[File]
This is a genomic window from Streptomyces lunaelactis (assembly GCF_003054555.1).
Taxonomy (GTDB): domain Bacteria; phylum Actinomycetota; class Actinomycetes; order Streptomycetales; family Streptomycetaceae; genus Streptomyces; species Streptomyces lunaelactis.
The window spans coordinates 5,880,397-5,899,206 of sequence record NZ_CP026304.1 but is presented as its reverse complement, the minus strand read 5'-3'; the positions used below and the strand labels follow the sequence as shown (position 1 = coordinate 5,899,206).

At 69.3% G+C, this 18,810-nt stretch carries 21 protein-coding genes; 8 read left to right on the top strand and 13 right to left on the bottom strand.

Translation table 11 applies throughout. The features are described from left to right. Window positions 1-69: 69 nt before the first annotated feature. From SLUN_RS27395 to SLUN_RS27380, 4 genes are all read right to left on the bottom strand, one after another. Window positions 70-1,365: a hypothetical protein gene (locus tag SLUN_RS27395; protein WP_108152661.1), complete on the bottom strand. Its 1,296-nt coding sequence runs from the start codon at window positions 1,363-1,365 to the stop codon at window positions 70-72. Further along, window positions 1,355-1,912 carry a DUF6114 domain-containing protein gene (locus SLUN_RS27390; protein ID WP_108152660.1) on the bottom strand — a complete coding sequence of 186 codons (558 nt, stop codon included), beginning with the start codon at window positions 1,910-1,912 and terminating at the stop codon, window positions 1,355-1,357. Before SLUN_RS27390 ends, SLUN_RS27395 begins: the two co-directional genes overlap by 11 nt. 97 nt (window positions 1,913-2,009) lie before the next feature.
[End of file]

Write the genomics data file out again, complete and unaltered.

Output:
This is a genomic window from Streptomyces lunaelactis (assembly GCF_003054555.1).
Taxonomy (GTDB): domain Bacteria; phylum Actinomycetota; class Actinomycetes; order Streptomycetales; family Streptomycetaceae; genus Streptomyces; species Streptomyces lunaelactis.
The window spans coordinates 5,880,397-5,899,206 of sequence record NZ_CP026304.1 but is presented as its reverse complement, the minus strand read 5'-3'; the positions used below and the strand labels follow the sequence as shown (position 1 = coordinate 5,899,206).

At 69.3% G+C, this 18,810-nt stretch carries 21 protein-coding genes; 8 read left to right on the top strand and 13 right to left on the bottom strand.

Translation table 11 applies throughout. The features are described from left to right. Window positions 1-69: 69 nt before the first annotated feature. From SLUN_RS27395 to SLUN_RS27380, 4 genes are all read right to left on the bottom strand, one after another. Window positions 70-1,365: a hypothetical protein gene (locus tag SLUN_RS27395; protein WP_108152661.1), complete on the bottom strand. Its 1,296-nt coding sequence runs from the start codon at window positions 1,363-1,365 to the stop codon at window positions 70-72. Further along, window positions 1,355-1,912 carry a DUF6114 domain-containing protein gene (locus SLUN_RS27390; protein ID WP_108152660.1) on the bottom strand — a complete coding sequence of 186 codons (558 nt, stop codon included), beginning with the start codon at window positions 1,910-1,912 and terminating at the stop codon, window positions 1,355-1,357. Before SLUN_RS27390 ends, SLUN_RS27395 begins: the two co-directional genes overlap by 11 nt. 97 nt (window positions 1,913-2,009) lie before the next feature.